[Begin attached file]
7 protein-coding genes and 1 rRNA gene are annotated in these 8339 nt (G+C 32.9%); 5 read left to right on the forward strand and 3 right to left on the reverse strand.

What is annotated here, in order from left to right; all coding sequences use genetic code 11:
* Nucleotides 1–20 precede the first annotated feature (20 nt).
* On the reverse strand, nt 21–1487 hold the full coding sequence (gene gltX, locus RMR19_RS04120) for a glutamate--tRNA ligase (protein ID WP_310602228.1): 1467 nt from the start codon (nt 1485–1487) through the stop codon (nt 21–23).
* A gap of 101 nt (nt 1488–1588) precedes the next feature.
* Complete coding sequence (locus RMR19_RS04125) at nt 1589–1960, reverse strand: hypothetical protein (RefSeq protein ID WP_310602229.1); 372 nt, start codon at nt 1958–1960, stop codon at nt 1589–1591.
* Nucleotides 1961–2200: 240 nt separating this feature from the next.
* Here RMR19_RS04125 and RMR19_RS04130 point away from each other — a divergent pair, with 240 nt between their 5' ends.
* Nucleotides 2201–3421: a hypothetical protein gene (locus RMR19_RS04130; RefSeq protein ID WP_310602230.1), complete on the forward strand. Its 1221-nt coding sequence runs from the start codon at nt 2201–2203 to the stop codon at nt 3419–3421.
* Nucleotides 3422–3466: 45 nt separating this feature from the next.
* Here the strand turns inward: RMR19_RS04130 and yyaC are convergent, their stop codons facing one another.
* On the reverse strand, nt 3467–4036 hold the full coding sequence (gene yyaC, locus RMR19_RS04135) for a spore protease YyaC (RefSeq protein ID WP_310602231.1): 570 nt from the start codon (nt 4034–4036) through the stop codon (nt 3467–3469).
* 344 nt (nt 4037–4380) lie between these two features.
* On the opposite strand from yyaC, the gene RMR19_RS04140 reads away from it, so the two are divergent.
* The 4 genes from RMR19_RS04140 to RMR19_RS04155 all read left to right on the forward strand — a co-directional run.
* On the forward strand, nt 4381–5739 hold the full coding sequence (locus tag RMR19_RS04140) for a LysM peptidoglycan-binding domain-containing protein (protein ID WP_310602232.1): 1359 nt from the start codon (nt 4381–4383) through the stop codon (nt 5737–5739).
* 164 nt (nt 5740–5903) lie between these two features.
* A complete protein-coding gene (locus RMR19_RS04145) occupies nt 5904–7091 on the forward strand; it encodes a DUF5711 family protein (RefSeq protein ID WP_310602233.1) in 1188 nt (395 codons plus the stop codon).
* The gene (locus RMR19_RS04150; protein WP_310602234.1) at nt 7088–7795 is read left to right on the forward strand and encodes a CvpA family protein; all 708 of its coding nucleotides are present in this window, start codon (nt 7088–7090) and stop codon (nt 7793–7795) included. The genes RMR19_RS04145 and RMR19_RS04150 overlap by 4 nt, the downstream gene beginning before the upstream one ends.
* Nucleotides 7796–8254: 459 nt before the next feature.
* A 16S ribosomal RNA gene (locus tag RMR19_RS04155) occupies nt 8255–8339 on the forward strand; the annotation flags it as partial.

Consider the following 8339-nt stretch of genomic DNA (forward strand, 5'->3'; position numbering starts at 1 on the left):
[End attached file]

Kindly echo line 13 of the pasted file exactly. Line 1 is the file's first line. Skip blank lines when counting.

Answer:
* 344 nt (nt 4037–4380) lie between these two features.